Sociologists understand that social organizations are stratified along a number of dimensions and that means that power is unequally distributed among the members of any organization. Some power differentials are brought into organizations in the very persons and social identities of the people who make them up. Others are a function of the positions different people hold within organizations. Still others are the result of complex interactions between these two and may be situational. That is to say, there may be moments when someone who is relatively powerless along many dimensions is situationally powerful enough to feel free to engage in harassing activity.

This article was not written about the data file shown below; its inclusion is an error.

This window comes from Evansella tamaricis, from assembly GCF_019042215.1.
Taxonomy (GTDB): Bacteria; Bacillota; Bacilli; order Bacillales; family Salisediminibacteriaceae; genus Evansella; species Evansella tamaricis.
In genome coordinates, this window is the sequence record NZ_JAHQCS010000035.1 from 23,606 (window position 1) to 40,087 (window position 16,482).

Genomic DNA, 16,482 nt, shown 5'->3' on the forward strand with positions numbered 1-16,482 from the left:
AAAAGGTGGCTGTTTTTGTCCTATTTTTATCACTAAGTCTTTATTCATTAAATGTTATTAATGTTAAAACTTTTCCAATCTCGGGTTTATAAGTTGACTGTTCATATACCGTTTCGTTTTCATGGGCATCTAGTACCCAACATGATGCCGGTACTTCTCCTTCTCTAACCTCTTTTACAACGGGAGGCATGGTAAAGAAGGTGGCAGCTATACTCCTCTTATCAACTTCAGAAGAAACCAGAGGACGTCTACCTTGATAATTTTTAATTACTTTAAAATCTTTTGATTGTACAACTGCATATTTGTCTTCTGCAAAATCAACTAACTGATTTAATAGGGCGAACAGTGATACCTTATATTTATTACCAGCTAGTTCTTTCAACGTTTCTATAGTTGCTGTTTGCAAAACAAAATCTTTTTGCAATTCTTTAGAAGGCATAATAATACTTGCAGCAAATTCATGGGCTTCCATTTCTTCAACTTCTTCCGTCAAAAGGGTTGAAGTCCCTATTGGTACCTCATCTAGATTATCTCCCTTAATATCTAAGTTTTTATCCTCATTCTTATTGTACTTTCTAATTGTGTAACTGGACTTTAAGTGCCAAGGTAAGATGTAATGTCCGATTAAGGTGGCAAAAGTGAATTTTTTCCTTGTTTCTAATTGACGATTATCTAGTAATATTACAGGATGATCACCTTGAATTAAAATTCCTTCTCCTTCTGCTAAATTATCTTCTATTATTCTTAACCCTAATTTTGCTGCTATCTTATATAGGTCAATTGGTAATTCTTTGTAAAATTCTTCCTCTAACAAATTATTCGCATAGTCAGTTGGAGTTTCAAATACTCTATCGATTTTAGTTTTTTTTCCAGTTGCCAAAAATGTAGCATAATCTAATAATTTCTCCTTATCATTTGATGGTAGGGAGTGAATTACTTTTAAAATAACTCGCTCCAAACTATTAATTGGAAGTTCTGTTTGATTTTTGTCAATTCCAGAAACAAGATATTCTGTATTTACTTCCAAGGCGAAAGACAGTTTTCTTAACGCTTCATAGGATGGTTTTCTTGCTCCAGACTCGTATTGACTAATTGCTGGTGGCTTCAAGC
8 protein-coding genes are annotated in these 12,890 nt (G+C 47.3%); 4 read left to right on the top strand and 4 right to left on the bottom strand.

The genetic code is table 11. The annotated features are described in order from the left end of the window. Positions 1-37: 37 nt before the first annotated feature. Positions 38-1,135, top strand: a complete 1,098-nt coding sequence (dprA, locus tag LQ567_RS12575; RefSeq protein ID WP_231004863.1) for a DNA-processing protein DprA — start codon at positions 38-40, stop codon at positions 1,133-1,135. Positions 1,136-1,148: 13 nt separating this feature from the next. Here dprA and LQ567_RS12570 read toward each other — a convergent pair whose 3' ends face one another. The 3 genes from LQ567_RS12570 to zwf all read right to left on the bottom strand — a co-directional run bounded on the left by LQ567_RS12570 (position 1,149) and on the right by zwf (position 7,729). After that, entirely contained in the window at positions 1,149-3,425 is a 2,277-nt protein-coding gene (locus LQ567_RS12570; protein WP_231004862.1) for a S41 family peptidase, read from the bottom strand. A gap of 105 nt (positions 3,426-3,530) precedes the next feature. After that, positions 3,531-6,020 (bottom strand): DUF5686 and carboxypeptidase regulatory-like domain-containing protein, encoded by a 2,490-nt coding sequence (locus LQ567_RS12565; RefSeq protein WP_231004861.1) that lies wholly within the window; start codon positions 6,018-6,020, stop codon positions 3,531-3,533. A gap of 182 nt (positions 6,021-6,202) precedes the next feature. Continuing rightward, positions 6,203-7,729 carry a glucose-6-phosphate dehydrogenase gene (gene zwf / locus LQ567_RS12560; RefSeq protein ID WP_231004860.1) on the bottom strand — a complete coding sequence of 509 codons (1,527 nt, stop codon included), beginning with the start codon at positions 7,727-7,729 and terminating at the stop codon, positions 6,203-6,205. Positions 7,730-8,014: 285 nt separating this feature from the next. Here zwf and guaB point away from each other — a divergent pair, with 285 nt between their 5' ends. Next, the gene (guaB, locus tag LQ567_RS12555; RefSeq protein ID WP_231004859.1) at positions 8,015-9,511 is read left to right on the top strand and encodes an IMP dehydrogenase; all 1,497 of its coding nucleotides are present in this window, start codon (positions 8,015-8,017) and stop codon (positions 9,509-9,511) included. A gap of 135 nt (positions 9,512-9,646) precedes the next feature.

The recognition of the potential for abuse when power differentials are writ large is the context within which sociologists' commitment to ensuring that professional settings are free of harassment and to refrain from harassment themselves is understood. For harassment is, above all, an abuse of power. It is a form of abuse which demeans and disempowers persons with whom one has a professional relationship such that they are unable to do their best work and have themselves and that work seen in the most favorable light possible, and to grow and thrive as human beings. It is undignified, unprofessional, and shows insensitivity to those dimensions of social interaction to which sociologists, in particular, should be most sensitive.